5 Ways to Help Someone Overcome Withdrawals

Withdrawals can be a difficult thing to go through, for those that are addicted to any substances. They will need help and support from loved ones and health professionals. If an individual plans to stay with someone that is going through a substance detox, it’s important to get prepared for it beforehand.

Here are a few recommended ways to help someone whether it is a family member or friend to overcome withdrawals. It is important to find out more information about specific addictions from Suboxone Treatment Clinic and get a better idea of what they might face.

  1. Recognize the Normal Symptoms

Things like aching muscles, a headache, shaking, sweating, nausea or vomiting, irritability, mood swings, insomnia, nightmares, and diarrhea are all very common symptoms of someone going through withdrawals. There are more than just these symptoms, but some of them are more specific to certain types of withdrawals and don’t happen in all other types. For example, alcoholics experiencing withdrawals won’t have the same symptoms as opiate users.

  1. Look Out for Dangerous Signs

Things are aren’t ordinary and will require immediate medical attention include serious chest pains, hallucinations, unconsciousness, and frantic fits. If any of these symptoms pop up during the withdrawal process, it’s important a person immediately calls for medical assistance, as these can all point to something serious.

  1. Be There for Them Emotionally

Not everyone will want to talk much when they’re experiencing withdrawals, but being there to support them emotionally and remind them that this process will help them in the end can be vital. One of the main reasons that people go back to using is because their brains can trick them into thinking it’s the best and most reasonable thing to do. If they have support, there may be a chance to help them understand that their old habits are not the best option.

  1. Distract Them from Their Cravings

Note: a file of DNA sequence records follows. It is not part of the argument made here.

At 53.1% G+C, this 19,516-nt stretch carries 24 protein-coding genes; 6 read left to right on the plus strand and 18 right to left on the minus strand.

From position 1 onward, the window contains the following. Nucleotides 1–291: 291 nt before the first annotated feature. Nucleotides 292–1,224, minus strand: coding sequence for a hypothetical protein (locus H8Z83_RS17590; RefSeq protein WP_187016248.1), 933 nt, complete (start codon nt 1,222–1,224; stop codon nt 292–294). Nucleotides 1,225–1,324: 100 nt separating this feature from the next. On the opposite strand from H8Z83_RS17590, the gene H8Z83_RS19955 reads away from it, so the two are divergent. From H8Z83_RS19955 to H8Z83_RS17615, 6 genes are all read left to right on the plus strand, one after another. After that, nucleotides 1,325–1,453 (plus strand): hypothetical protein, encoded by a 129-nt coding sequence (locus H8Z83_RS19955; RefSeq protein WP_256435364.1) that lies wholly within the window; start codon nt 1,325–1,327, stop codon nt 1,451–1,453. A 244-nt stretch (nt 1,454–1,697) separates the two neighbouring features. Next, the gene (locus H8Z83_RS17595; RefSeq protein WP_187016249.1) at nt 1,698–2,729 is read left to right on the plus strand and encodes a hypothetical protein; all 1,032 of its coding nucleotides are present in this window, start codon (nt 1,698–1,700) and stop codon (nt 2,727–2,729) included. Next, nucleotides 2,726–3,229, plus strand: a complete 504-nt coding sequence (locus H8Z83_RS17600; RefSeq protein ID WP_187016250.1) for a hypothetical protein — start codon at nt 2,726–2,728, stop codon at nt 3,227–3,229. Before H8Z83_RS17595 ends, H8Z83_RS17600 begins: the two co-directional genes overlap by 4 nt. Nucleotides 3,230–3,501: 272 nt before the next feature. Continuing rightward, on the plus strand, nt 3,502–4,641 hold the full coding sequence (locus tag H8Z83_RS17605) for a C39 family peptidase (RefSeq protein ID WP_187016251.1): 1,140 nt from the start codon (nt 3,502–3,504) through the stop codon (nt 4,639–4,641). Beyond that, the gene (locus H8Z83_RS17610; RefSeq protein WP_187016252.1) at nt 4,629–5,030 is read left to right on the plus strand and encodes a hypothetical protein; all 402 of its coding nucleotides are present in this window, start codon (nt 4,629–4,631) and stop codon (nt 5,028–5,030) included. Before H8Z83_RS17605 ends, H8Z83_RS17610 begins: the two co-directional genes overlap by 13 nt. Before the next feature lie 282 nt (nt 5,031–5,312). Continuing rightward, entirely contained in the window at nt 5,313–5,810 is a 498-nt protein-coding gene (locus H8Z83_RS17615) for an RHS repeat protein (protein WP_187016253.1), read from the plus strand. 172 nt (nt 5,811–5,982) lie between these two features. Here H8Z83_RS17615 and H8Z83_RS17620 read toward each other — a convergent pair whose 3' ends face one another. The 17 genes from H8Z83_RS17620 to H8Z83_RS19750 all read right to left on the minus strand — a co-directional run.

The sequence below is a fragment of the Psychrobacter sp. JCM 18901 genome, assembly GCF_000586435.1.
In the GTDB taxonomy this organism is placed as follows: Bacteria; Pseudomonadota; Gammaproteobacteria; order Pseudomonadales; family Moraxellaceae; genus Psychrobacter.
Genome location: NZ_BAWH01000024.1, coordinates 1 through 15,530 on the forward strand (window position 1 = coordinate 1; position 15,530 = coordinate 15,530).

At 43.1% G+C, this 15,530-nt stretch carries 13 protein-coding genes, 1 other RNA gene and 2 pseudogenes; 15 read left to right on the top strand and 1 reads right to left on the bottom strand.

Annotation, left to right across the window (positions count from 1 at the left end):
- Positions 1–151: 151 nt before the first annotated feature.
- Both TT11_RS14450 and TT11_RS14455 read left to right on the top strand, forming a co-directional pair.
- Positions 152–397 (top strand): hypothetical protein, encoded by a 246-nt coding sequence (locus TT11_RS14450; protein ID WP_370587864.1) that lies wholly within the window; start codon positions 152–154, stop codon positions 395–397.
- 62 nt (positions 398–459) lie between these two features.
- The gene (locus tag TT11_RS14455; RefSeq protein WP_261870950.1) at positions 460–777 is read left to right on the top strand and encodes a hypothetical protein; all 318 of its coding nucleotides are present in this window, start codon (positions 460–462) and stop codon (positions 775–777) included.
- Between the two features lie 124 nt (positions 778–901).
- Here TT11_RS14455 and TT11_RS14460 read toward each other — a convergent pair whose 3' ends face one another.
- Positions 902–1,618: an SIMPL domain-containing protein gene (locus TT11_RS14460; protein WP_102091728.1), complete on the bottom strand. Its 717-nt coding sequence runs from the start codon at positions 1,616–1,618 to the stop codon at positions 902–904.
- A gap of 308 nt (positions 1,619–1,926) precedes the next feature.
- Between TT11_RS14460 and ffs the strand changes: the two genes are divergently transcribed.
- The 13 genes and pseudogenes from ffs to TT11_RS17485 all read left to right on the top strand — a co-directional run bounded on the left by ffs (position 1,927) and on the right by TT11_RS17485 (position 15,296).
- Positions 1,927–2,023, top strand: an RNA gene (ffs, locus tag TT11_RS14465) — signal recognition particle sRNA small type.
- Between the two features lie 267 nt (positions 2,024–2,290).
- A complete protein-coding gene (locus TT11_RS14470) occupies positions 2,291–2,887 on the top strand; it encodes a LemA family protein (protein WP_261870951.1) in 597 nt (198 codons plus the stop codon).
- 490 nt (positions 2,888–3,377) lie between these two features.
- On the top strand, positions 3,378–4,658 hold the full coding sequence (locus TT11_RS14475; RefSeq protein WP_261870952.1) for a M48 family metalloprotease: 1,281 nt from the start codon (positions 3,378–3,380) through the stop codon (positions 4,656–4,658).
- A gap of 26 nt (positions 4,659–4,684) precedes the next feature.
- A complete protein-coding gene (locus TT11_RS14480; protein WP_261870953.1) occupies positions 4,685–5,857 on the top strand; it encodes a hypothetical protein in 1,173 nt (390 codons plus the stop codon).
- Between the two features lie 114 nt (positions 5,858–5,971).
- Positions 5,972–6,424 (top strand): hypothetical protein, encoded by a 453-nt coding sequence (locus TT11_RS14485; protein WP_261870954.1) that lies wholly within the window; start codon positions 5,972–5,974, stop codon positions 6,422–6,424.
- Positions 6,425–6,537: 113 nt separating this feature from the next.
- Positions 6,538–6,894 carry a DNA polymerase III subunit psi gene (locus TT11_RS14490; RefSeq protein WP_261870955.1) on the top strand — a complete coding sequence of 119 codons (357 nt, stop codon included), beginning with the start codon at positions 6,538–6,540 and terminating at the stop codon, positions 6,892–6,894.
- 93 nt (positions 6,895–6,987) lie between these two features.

Cravings can be extremely difficult to handle, especially when the person having them is alone. Find something that’s healthy and safe that can distract them from their cravings as they come. The thing about cravings is that they get weaker as they are ignored. So, the best thing to do is to help the person by distracting them whenever craving starts getting too strong.

This is a vital step to helping someone avoid using again. But, if possible, talk to the person beforehand to find out some of their triggers to use. The last thing anyone wants to do is to put them in a situation that makes them want to use even more than before.

  1. Encourage Healthy Pain Management

Withdrawal can often be physically painful. The problem is that the person experiencing the pain will not be able to take any substances to reduce or relieve their pain, due to their habits they are trying to break. Instead, help them to find other ways to relieve their pain through natural and healthy methods.

Don’t try to introduce them to something they’re not familiar with, because it will be hard for them to learn anything and may become too frustrating or stressful instead.

Warm showers, yoga, meditation, massage, heating pads, or cold compresses are all normal and useful ways to relive pain that won’t create problems with the withdrawals. Symptoms like vomiting and diarrhea are more difficult to manage, but it’s best if a person can help them in any way possible to relieve these symptoms and become more comfortable again.

Conclusion

Supporting someone through withdrawals is difficult for physically and mentally for a person, but they are an important part of the process. Emotional and mental support are some of the most important things for a recovering addict, and the part they play is not done in vain.

Melissa Thompson writes about a wide range of topics, revealing interesting things we didn’t know before. She is a freelance USA Today producer, and a Technorati contributor.